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Subframe Brace And 3" On A Turbo - Possible?


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#1 Andrpers

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Posted 14 December 2019 - 06:44 PM

Anyone fitted a subframe brace from Regelin in combination with 3" (Tullet)? Is it possible without modifications and still keep the undertray?

 

https://www.regelin-...rame-brace.html

 



#2 swast4

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Posted 14 December 2019 - 10:39 PM

Not sure but I fitted a spitfire one with a 3" tullet and still have undertray

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#3 Ivor

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Posted 15 December 2019 - 04:46 PM

I've got the spitfire one, and although I've yet to fit it, I believe it will fit, I've a 3" exhaust

#4 Spitfire Engineering

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Posted 15 December 2019 - 06:22 PM

Lots of info here :   http://www.vx220.org...ed/?hl=subframe

 

If you send us your email address we will send the fitting guide for the brace options.

 

:)

Gaz



#5 Ivor

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Posted 16 December 2019 - 07:48 AM

Lots of info here : http://www.vx220.org...ed/?hl=subframe

If you send us your email address we will send the fitting guide for the brace options.

:)
Gaz

Gaz was really helpful in ensuring the brace would fit my car, numerous measurements taken and mailed back and for, thanks again Gaz, promise to fit it before spring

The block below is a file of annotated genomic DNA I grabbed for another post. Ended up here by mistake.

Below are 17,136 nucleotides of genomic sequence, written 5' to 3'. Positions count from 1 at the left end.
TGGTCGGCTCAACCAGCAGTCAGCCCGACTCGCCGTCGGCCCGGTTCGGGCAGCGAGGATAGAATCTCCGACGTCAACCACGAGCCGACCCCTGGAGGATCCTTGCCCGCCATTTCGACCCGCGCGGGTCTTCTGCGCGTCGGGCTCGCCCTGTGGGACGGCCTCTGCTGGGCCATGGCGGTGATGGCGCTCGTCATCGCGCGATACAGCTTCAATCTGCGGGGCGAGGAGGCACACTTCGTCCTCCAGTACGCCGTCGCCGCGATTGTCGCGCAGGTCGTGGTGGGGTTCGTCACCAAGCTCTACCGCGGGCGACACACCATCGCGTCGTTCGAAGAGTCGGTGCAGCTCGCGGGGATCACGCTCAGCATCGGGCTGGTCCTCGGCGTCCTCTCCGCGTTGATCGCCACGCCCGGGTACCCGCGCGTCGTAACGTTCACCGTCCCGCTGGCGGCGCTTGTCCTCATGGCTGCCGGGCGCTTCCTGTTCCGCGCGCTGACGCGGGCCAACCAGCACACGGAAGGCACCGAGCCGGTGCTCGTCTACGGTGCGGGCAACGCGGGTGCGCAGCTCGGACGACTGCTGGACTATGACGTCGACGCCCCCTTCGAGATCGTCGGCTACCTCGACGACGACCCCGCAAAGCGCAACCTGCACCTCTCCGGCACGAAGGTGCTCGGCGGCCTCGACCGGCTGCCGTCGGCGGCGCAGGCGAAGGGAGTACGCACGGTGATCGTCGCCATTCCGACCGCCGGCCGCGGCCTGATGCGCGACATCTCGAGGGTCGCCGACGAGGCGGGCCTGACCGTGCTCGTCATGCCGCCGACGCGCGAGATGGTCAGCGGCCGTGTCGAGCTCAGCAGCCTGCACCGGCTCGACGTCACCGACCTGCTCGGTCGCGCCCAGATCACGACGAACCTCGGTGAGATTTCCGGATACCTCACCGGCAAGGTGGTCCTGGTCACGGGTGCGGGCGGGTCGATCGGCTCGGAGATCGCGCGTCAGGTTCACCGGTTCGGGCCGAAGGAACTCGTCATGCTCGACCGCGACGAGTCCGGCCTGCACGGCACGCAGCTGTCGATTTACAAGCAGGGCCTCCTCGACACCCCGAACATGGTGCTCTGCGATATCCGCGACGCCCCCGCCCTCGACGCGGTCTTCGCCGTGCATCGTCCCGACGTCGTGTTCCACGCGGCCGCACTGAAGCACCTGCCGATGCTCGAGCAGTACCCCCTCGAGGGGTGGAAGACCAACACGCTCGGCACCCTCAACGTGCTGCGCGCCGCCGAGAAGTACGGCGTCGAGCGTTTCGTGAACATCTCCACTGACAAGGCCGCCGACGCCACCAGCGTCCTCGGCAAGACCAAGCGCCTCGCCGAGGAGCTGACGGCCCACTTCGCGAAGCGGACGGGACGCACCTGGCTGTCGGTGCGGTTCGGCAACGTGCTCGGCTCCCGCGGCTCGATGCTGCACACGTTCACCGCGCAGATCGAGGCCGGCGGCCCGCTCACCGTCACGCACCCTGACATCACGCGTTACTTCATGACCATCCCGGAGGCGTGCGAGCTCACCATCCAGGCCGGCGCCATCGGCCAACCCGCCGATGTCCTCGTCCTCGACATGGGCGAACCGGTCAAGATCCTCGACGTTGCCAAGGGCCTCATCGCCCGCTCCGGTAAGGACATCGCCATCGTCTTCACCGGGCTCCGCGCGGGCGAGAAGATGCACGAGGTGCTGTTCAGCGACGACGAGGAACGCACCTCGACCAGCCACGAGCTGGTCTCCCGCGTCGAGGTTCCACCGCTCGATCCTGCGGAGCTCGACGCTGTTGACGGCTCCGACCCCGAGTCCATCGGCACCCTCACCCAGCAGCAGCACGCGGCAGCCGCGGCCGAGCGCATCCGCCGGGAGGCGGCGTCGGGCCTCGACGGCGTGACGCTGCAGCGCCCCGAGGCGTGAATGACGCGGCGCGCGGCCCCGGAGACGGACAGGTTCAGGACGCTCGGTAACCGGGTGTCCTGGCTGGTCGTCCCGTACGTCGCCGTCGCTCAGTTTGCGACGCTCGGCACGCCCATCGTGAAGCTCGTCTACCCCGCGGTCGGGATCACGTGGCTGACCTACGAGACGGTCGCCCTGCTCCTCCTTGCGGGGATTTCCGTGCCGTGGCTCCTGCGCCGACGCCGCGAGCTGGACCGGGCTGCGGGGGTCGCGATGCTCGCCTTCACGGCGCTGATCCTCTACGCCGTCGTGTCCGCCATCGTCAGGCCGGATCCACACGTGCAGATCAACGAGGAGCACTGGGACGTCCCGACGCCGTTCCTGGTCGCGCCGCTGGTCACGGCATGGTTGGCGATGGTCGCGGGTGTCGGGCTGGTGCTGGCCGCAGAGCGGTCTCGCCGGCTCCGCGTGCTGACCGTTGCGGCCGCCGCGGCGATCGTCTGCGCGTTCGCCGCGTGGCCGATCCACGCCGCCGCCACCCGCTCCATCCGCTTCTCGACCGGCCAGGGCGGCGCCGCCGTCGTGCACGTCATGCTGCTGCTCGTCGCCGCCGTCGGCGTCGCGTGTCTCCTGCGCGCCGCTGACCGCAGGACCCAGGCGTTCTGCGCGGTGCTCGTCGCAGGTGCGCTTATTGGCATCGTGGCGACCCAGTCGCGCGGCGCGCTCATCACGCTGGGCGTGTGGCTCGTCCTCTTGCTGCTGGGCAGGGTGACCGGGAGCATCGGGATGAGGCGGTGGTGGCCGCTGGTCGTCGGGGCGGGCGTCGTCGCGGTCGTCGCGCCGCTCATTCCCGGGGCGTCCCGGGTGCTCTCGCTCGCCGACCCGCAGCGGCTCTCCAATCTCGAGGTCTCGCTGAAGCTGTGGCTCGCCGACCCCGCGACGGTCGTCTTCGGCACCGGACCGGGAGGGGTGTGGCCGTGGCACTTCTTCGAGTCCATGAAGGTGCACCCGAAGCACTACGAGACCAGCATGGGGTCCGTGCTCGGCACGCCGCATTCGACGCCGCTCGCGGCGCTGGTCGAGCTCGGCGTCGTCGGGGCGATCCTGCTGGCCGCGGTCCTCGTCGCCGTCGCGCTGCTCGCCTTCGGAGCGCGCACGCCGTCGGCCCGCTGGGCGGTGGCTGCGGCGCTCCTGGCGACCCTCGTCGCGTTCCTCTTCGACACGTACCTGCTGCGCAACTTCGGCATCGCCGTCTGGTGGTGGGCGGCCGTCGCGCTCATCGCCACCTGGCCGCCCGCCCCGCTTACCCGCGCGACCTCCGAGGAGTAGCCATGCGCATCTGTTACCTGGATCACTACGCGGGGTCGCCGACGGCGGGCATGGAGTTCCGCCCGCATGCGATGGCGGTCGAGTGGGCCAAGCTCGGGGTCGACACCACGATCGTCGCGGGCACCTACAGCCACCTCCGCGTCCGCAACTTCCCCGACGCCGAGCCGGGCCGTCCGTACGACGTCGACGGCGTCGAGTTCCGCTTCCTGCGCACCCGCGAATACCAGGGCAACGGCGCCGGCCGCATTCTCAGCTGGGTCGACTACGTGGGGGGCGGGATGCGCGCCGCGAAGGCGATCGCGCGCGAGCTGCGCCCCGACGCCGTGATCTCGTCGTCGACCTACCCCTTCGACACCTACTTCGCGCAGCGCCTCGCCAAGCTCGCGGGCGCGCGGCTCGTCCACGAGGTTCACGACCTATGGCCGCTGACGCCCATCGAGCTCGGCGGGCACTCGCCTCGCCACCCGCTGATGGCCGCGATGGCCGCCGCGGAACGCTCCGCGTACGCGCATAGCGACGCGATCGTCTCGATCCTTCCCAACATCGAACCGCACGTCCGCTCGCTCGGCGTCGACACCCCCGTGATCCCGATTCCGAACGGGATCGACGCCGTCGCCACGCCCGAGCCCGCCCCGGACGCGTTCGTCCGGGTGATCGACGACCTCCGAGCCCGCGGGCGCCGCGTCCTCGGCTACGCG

#6 Andrpers

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Posted 16 December 2019 - 06:15 PM

Thanks for info Gaz. Is there anyone out there who has fitted the regelin one?



#7 sford

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Posted 17 December 2019 - 10:07 AM

I'll second Gaz, he was great when I was dithering back and forwards on which brace to go for. I actually managed to fit mine and all was fine. 



#8 Spitfire Engineering

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Posted 17 December 2019 - 01:45 PM

Thanks for info Gaz. Is there anyone out there who has fitted the regelin one?

 

 

Regarding fixed straps generally, it is important to understand the 3 dimensional inputs and work with them  not against them, this is not only a function of unrestricted subframe compliance but also a large factor in fatigue.

 

All you are trying to achieve with a toe link brace is to resist the deformation of the subframe structure in the lateral plane, longitudinal and vertical inputs should be left for the subframe to absorb as designed.

The only way to achieve this easily is by mounting the brace with a bearing.

 

:)



#9 siztenboots

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Posted 18 December 2019 - 09:36 AM

if people can overload the structure with rigid front anti roll bars , then maybe some caution about putting forces into areas not designed for them?

#10 Spitfire Engineering

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Posted 18 December 2019 - 01:34 PM

if people can overload the structure with rigid front anti roll bars , then maybe some caution about putting forces into areas not designed for them?

 

Exactly.

Though in the case of a lightly mounted rear toe link brace you are more likely to deform the sheet around the brace mount, someone had a nice image on here some time ago of a buckled section around the turrets where a solid bar style brace had been mounted?

 

The more you try to stiffen the area the more the forces are transferred elsewhere, wether these sections can absorb the new forces or not are not easy to compute but it is very unlikely that they can have a positive effect.

At best you may feel the difference in handling as the compliance is removed from the subframe, at worst you may cause a large reduction in fatigue resistance and subsequent fractures. It's not like the VX subframe is particularly strong in the first place and the fractures may be some way from the usual fracture area, possibly not visible without a detailed inspection.

 

As these issues can be avoided by simply mounting the toe link brace on bearings it becomes a no brainer really.

You get the lateral resistance to help protect the subframe but at no cost in terms of secondary force transfer.

 

:)






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